Ferndale clerk discusses long Election Day lines
Published November 14, 2012
FERNDALE — Things were not always smooth sailing for voters at some Ferndale precincts on Election Day, but City Clerk Cherilynn Tallman is already working to address those issues.
Long lines were an incessant problem at polling locations like University High School and Ferndale High School Nov. 6, with some voters waiting for two hours or more to cast their ballots. Tallman thanked residents for sticking around long enough to have their voices heard in the election.
“We had long lines all day at many of our precincts, but people by and large were wonderful,” she said. “They were very patient, very understanding, and we certainly appreciate that. I was really impressed with the commitment of our residents to make sure that they voted.”
The day also proved to be a challenge for the volunteer election inspectors on hand. “I give our workers all the credit in the world — a lot of them went the whole day without a break,” Tallman said. “It was an 18-hour day for most of them, but they managed to get through it exceptionally well.”
Tallman acknowledged that Ferndale was shorthanded with its election workers, but she added that this was a problem for many cities all over the U.S. The clerk would ideally like to have a lot more volunteers so that people could work in shifts, rather than all day.
The long ballot for this election also played a factor, Tallman explained, as did the high voter turnout. Still, she pointed out that there were no major issues at any precincts with malfunctioning voting machines, computer problems or other technological failures.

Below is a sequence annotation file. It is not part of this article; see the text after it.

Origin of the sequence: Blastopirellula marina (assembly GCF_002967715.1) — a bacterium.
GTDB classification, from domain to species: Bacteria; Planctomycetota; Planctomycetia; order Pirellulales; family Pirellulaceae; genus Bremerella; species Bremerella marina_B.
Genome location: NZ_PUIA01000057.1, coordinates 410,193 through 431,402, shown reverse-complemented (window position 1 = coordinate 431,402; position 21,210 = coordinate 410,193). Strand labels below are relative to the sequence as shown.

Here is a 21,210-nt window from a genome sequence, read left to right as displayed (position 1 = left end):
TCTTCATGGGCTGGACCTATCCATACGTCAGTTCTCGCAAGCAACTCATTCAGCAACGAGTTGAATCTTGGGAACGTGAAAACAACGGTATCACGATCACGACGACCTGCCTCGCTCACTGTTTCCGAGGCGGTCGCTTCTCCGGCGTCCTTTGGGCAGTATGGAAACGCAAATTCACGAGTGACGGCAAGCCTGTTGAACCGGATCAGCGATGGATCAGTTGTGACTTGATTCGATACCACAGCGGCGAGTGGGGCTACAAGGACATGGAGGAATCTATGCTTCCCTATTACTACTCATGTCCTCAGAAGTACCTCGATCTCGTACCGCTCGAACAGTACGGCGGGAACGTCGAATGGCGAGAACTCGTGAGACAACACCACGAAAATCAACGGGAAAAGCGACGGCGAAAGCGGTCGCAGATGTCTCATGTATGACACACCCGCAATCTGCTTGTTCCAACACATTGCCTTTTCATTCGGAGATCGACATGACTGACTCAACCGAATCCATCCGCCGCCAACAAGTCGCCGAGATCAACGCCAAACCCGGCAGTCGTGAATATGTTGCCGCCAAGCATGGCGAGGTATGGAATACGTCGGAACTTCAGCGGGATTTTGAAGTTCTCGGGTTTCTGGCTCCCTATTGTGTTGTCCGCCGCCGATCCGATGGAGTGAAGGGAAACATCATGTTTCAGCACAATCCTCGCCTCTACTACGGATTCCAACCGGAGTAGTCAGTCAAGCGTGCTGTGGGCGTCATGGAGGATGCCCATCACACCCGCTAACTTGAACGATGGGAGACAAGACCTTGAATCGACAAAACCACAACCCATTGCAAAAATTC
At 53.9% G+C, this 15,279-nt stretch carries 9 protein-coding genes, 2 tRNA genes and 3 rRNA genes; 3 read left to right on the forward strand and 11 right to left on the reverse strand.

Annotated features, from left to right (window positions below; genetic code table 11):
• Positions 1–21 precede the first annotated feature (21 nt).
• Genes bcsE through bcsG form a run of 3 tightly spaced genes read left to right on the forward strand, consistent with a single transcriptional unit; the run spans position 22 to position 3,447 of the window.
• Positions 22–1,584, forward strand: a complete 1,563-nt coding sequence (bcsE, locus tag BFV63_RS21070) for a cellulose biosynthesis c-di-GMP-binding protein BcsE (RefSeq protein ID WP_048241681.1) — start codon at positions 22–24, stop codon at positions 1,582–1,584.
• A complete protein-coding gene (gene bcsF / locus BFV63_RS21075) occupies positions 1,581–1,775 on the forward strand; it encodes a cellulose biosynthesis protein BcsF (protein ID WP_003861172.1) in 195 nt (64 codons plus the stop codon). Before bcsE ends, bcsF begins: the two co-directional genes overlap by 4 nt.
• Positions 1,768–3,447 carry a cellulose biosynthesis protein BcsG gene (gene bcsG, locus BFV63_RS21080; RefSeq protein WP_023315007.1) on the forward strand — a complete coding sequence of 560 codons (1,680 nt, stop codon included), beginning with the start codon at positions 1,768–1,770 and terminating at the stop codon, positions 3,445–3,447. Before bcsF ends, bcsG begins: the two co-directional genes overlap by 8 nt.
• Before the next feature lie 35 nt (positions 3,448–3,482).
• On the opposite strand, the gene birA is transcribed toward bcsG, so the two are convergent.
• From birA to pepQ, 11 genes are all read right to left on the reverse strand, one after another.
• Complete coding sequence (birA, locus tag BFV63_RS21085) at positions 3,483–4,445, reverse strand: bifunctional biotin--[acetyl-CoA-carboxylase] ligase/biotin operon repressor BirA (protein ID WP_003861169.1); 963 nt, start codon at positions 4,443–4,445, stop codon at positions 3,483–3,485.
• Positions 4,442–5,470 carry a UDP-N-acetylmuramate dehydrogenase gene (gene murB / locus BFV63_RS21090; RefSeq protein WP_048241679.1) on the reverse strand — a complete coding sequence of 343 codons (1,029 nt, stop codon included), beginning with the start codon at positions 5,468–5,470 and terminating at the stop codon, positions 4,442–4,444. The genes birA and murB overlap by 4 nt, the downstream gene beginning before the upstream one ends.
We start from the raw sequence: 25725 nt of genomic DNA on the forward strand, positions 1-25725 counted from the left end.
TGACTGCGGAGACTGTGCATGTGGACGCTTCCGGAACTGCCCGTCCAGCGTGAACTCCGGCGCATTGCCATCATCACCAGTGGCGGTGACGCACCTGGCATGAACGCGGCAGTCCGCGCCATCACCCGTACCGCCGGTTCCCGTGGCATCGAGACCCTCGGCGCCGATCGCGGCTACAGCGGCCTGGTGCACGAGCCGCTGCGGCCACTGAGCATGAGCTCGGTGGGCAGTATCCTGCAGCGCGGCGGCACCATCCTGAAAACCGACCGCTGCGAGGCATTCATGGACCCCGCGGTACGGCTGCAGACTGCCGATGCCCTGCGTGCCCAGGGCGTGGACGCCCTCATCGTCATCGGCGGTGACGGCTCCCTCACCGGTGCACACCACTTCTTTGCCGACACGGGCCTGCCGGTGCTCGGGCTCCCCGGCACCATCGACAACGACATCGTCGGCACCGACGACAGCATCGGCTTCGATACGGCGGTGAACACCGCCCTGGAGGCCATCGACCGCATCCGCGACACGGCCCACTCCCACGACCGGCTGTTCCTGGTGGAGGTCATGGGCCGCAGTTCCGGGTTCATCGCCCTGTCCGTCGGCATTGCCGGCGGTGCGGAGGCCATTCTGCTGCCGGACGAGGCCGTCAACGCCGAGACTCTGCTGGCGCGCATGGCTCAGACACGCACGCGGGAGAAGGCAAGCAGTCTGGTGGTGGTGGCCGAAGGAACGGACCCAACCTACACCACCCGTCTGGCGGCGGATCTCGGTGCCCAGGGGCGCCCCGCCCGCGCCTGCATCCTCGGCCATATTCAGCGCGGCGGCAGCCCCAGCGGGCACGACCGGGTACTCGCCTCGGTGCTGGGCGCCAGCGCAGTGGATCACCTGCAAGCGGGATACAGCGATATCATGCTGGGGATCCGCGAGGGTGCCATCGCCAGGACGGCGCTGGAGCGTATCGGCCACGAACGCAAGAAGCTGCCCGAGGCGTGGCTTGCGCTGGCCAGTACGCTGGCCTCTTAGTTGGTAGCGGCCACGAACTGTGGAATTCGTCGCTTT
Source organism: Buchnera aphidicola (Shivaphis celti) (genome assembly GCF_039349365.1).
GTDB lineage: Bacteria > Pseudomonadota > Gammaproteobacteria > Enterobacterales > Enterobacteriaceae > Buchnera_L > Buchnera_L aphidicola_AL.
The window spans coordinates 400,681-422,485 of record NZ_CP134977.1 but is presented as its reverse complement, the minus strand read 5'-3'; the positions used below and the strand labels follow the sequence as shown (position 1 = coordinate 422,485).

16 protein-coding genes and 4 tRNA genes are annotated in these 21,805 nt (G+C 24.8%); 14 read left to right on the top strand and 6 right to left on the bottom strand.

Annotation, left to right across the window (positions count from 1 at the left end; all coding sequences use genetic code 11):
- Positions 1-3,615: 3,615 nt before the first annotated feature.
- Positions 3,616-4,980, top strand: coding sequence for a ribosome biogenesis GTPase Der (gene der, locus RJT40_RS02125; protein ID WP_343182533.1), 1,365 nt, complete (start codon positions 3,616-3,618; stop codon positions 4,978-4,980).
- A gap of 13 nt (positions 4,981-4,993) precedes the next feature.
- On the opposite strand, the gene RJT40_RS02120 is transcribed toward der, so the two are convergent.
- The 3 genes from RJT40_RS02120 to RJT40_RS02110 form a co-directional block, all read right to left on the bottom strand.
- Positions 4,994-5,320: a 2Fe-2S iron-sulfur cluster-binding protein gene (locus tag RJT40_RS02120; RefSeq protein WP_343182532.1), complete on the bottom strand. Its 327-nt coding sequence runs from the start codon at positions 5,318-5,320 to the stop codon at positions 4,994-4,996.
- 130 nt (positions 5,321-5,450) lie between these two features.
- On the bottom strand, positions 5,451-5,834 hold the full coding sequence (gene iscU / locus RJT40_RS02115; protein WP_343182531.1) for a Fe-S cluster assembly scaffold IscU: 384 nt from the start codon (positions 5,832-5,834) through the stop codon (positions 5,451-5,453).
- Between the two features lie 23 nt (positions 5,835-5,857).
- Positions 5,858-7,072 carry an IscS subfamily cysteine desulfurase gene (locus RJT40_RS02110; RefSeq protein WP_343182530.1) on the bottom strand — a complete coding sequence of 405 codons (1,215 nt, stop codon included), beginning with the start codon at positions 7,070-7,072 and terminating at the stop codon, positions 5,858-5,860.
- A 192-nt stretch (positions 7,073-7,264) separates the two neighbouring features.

Another cause of the long lines, the clerk said, was that there are now fewer polling locations in Ferndale. In December 2011, the city council voted to decrease the number of voting precincts from nine to seven, placing a greater number of registered voters within each precinct.
In addition, Tallman noted that voters sometimes unintentionally slow down the process by not being prepared to vote when they come in, something that is a problem during every election.
“We may need to do some educational outreach with the community,” she said. “We want to provide voters with good information about how the state of Michigan processes driver’s licenses and voter registration cards.”
Tallman added that city officials will be meeting soon to discuss some of these issues. There are a number of options on the table to help improve future elections, she said, from returning the city to nine voting precincts to more aggressively recruiting election workers.
“I think we did pretty well overall this time, but I definitely think we can do better,” Tallman said. “We will be reviewing our process very soon to try to create a better voting experience for all of our residents. I’m confident that we can come up with some solutions because we like to be the leader, the example, here in Ferndale.”
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